YOU LEARN VERY QUICKLY that you do not go down in history as a good or bad Secretary in terms of how well you ran the place. . . ."1 In these words, Michael Blumenthal summarized the difference between his experience as secretary of the treasury, where good administration was not rewarded, and as chief executive officer of the Bendix Corporation, where it was.
Both government and business executives are responsible for maintaining their organizations. At first blush, it would seem easier to maintain a public agency than a private firm. After all, every year some fifty or sixty thousand businesses file for bankruptcy; no government agency ever does.2 Government bureaucracies are not immortal; when Herbert Kaufman looked at the fate of 175 federal agencies that existed in 1923, he found that 15 percent no longer existed by 1973.3 But if not immortal they are certainly hardy: It is a reasonable guess that 85 percent of all business firms extant in 1923 were not still alive half a century later. Moreover, many of the twenty-seven federal agencies that disappeared had their functions and most of their personnel absorbed into other agencies. They did not so much die as undergo reincarnation.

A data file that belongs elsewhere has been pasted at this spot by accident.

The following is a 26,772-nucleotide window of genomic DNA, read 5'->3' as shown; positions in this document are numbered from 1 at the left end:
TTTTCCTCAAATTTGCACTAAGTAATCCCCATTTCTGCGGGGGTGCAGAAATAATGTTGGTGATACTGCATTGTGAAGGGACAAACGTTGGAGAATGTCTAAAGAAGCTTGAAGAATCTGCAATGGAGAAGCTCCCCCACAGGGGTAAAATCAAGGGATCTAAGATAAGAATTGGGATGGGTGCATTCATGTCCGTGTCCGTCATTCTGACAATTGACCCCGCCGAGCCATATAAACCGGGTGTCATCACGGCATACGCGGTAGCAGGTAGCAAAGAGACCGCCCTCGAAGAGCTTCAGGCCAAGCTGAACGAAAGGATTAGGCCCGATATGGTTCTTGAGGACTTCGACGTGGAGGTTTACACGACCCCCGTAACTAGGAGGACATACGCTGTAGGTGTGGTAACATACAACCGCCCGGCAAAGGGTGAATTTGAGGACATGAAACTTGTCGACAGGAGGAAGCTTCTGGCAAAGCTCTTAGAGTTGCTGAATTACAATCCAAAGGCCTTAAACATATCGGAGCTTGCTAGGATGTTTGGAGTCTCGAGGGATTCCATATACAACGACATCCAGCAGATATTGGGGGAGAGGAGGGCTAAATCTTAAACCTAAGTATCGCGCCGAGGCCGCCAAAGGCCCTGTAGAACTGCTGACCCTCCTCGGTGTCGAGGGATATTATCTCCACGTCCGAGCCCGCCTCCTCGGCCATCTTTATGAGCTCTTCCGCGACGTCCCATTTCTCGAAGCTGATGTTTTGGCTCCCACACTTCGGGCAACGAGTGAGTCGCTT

But these statistics can be misleading. There are two reasons why organizational maintenance is harder in the public than the private sector. First, maintenance means not merely survival but prosperity; and prosperity in turn means acquiring both autonomy and resources. As we saw in the last chapter the autonomy of most agencies is sharply limited, and so a federal executive spends much of his or her time fending off challenges from rival agencies, coping with criticism from the media and interest groups, and trying to win or retain presidential and congressional support. The chief executive officer of Bendix Corporation also must cope with competitors and find resources, but unlike the secretary of the trea-